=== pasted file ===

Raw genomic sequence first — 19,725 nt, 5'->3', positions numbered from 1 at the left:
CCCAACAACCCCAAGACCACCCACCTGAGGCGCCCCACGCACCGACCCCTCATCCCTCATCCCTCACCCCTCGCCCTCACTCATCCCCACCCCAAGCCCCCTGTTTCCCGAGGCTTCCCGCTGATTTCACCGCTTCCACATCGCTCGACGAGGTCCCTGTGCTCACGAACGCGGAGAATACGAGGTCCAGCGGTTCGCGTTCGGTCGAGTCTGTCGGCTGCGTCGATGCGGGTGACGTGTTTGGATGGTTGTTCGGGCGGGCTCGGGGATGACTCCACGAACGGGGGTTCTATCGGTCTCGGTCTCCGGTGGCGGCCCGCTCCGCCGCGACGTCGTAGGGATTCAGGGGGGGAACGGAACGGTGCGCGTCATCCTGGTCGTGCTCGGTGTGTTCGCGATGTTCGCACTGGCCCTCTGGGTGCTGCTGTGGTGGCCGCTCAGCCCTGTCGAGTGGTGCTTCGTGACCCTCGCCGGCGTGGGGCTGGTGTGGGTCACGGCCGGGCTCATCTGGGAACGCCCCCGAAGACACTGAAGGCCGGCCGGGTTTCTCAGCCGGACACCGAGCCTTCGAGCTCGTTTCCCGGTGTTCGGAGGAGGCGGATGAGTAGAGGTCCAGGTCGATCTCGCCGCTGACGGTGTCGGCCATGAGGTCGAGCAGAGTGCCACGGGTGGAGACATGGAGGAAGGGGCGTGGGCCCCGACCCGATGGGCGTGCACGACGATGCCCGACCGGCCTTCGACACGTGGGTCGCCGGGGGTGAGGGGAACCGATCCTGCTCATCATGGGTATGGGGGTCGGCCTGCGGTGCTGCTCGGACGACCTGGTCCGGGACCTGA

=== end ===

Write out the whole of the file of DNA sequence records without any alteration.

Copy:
Raw genomic sequence first — 19,725 nt, 5'->3', positions numbered from 1 at the left:
CCCAACAACCCCAAGACCACCCACCTGAGGCGCCCCACGCACCGACCCCTCATCCCTCATCCCTCACCCCTCGCCCTCACTCATCCCCACCCCAAGCCCCCTGTTTCCCGAGGCTTCCCGCTGATTTCACCGCTTCCACATCGCTCGACGAGGTCCCTGTGCTCACGAACGCGGAGAATACGAGGTCCAGCGGTTCGCGTTCGGTCGAGTCTGTCGGCTGCGTCGATGCGGGTGACGTGTTTGGATGGTTGTTCGGGCGGGCTCGGGGATGACTCCACGAACGGGGGTTCTATCGGTCTCGGTCTCCGGTGGCGGCCCGCTCCGCCGCGACGTCGTAGGGATTCAGGGGGGGAACGGAACGGTGCGCGTCATCCTGGTCGTGCTCGGTGTGTTCGCGATGTTCGCACTGGCCCTCTGGGTGCTGCTGTGGTGGCCGCTCAGCCCTGTCGAGTGGTGCTTCGTGACCCTCGCCGGCGTGGGGCTGGTGTGGGTCACGGCCGGGCTCATCTGGGAACGCCCCCGAAGACACTGAAGGCCGGCCGGGTTTCTCAGCCGGACACCGAGCCTTCGAGCTCGTTTCCCGGTGTTCGGAGGAGGCGGATGAGTAGAGGTCCAGGTCGATCTCGCCGCTGACGGTGTCGGCCATGAGGTCGAGCAGAGTGCCACGGGTGGAGACATGGAGGAAGGGGCGTGGGCCCCGACCCGATGGGCGTGCACGACGATGCCCGACCGGCCTTCGACACGTGGGTCGCCGGGGGTGAGGGGAACCGATCCTGCTCATCATGGGTATGGGGGTCGGCCTGCGGTGCTGCTCGGACGACCTGGTCCGGGACCTGA